Friday, September 23, 2011

Critical Facts About Banking

It's too bad there is so much uninformed thinking about the bank "bailouts."

The seeds of the 2008 crisis were much the same as the seeds for the bank failures in 1929 and the Great Depression which followed - the combination of commercial banking functions (credit services and payment systems) with investment banking (forming investment pools of capital.)

The banking system we established after the crash divided commercial banking from investment banking.

Commercial banks handled deposits, extensions of credit (lending) and especially our payment systems - originally check clearing, but also wire transfers and generally almost all payments in the stream of commerce. (No payment systems, no commerce. High risk payment systems, high costs for commerce.)

These three functions are so important to a smoothly running economy that we deemed the large commercial banks to be covered by an implicit "guarantee" of our central bank. the Fed" as the "lender of last resort. (That did not mean all banks would be automatically bailed out if they were failing - it did mean that the fed would support them in times of need.)

Payment systems are particularly vulnerable to cascading system failures - and without effective and safe payment systems, our economy as we know it could not survive.

Commercial banks were covered by a comprehensive set of regulations geared to assure the "safety and soundness" of the banks and the banking system.

Commercial banks were considered low risk, and thus low investment return.

Investment banks pooled the money of investors (excess capital) and disperse it as investment capital.

With investment banking, there is not the systemic risk that the payment systems have, and the money is money intentionally put at risk in investments.

The investment banking sector was high risk, high reward, with relatively few regulations beyond attempts to reduce business fraud.

For reasons not really germane here, commercial banks were, profits wise, sucking wind starting in the late 80s.

The "fix" was to allow commercial banks and investment banks to merge (through the 'repeal' of that separation in the Glass-Steagall Act) - bringing the high risk functions of the investment banks under the Fed's "lender of last resort" function so necessary for the payment systems and the universal need for credit.

And thus, we had the inevitable investment banking failures of 2008 and the inevitably critical need for the "bailouts" to rescue the credit and payment system functions.


  1. That's as clear an explanation as I've seen. Does Dodd-Frank reinstate the divide? I'm thinking it does not.

  2. My understanding of Dodd-Frank is that it doesn't come close to creating any sort of real separation or with dealing with the risks of our combined financial institutions.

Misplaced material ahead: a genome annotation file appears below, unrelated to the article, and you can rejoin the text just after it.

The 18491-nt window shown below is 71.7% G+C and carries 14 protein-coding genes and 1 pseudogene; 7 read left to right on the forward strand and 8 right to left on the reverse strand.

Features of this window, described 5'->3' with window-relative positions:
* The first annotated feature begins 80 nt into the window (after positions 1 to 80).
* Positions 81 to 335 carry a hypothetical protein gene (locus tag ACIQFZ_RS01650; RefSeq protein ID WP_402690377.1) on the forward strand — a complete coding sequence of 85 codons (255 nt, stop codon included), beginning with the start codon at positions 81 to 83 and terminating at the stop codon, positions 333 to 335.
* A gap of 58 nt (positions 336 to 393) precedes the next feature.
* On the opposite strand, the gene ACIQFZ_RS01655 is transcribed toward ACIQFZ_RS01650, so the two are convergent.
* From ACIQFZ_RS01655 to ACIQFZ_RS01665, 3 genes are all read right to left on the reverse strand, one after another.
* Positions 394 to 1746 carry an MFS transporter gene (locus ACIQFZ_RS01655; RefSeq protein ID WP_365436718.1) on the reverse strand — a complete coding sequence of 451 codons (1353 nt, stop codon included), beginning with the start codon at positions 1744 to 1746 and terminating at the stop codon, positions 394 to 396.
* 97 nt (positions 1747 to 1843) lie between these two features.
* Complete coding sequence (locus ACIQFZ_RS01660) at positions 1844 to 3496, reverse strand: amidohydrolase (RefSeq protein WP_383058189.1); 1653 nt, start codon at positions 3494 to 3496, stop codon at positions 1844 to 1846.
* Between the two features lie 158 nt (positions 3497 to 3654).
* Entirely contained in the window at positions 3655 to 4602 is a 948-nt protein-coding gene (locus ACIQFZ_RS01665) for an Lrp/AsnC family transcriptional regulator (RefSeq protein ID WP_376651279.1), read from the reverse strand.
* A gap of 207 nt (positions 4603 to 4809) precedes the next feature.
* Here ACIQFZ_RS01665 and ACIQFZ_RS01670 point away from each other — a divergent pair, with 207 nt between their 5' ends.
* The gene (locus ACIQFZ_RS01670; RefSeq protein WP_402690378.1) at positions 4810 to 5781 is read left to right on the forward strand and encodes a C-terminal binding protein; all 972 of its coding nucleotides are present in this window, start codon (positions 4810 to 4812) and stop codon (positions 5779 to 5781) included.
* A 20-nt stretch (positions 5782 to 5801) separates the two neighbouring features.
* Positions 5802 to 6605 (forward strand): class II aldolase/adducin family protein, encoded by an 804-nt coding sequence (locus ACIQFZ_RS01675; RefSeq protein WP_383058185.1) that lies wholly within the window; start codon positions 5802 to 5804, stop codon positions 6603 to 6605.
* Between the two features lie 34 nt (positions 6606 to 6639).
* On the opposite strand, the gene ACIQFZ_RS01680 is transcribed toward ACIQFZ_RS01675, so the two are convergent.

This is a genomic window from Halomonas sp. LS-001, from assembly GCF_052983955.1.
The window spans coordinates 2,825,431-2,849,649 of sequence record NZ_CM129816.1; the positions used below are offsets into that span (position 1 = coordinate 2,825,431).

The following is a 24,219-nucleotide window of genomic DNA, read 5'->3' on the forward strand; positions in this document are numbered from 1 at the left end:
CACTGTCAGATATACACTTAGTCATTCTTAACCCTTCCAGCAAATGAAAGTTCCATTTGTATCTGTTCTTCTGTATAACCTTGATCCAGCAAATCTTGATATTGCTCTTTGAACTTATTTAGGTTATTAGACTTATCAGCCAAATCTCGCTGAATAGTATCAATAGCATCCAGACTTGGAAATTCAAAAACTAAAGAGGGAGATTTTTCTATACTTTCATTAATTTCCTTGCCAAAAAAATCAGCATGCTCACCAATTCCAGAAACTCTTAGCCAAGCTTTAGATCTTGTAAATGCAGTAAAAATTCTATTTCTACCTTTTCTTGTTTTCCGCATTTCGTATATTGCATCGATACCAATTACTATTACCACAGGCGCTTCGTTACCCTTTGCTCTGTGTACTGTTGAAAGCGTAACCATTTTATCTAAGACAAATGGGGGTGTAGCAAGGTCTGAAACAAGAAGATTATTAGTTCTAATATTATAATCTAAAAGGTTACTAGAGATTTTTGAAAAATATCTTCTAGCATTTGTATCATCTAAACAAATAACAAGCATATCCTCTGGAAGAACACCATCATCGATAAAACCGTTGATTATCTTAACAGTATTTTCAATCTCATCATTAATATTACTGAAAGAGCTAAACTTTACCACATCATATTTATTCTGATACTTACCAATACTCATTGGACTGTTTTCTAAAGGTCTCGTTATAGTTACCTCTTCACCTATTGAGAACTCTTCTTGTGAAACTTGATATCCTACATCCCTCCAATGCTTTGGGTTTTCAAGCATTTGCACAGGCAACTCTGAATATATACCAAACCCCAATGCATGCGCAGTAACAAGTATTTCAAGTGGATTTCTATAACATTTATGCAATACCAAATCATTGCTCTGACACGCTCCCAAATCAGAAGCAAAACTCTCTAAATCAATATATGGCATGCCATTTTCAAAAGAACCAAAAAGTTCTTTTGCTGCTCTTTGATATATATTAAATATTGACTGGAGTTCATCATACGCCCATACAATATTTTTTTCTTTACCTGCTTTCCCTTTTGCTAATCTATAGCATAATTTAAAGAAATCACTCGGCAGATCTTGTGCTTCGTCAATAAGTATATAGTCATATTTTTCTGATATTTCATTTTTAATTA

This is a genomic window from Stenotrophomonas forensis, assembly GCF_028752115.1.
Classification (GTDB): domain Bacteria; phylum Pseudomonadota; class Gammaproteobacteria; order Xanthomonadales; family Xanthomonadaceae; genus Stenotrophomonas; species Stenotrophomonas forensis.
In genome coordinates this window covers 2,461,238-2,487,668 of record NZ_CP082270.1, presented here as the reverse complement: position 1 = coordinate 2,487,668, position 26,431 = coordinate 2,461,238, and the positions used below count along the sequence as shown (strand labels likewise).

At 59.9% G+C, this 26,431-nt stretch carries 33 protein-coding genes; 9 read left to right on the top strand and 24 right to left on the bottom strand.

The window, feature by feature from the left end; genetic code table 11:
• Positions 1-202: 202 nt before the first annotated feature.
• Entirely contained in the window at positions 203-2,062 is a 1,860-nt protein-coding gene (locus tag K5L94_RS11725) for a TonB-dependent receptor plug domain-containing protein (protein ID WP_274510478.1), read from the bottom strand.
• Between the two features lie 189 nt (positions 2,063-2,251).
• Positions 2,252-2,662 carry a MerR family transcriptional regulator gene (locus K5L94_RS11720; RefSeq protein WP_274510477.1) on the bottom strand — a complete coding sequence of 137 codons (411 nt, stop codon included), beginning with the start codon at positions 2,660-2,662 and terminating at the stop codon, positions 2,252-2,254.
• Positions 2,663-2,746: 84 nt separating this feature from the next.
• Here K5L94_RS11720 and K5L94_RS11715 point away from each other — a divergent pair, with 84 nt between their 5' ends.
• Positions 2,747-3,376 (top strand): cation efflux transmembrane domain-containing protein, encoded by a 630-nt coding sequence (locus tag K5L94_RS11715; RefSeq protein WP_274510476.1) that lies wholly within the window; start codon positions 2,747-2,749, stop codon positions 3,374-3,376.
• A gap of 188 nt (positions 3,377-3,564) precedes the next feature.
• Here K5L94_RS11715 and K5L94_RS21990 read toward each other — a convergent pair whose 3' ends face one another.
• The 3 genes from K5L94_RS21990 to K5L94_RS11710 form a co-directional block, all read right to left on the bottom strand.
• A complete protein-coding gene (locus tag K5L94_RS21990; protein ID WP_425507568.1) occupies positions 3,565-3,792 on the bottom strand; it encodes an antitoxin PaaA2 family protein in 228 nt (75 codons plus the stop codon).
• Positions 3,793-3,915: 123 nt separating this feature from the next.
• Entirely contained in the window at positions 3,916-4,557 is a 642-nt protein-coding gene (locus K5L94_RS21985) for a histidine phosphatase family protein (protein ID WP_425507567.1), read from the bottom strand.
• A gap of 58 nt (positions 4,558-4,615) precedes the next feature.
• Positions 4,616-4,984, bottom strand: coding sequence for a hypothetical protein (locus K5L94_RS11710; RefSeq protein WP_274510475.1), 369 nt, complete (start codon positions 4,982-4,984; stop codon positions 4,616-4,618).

As initially drafted, it supposedly incorporated the "Volker rule" to split proprietary trading and hedge fund investments from banking. (Which hardly would have dealt with all the risks of today's banking.)

    My understanding is that even that limited Volker rule concept was watered down in the final bill, leaving too much risk in the 'entities' which also provide the essential services of providing credit and operating the payment systems.

    I believe one problem in analysis of these issues is the concept (red herring, in my view) of "too big to fail" as the relevant concern.

    I believe that the problem is that today's combined banks are engaged in both the high risk activities with the "extra" funds people and organizations have to invest [1] and the services essential to day to day commerce.

    I also discussed this last December, in the blog entry:

    = = = =
    [1] A good argument can be made that, today, the investment markets involve much more than discretionary excess funds available for capital investment; the the need for many collective activities such as pension funds for investment vehicles are a significant component of the pool of investment funds looking for sound investments. (Listen to, e.g.,

    As such, the next argument is that the risks that "Wall Street" is willing to undertake should be curtailed.

    OTOH, the losses to the American people through the pension fund losses didn't really arise from the investment bank's risk taking - they arose from the investment banks frauds and sale of the CDOs which had been improperly rated as of high credit worthiness.

    I don't recall the details, but the first round of derivative losses took place in the early to mid 80s.

    The banks had sold a lot of what some called "crap" to a lot of big investors, including pension funds.

    As I say, I don't recall the details and I wasn't directly involved, but I do recall conversations with my fellow bank attorneys who were directly involved with the 'crisis' in which they argued "the pension fund managers are supposed to be sophisticated investors, they shouldn't have relied on what our bankers told them."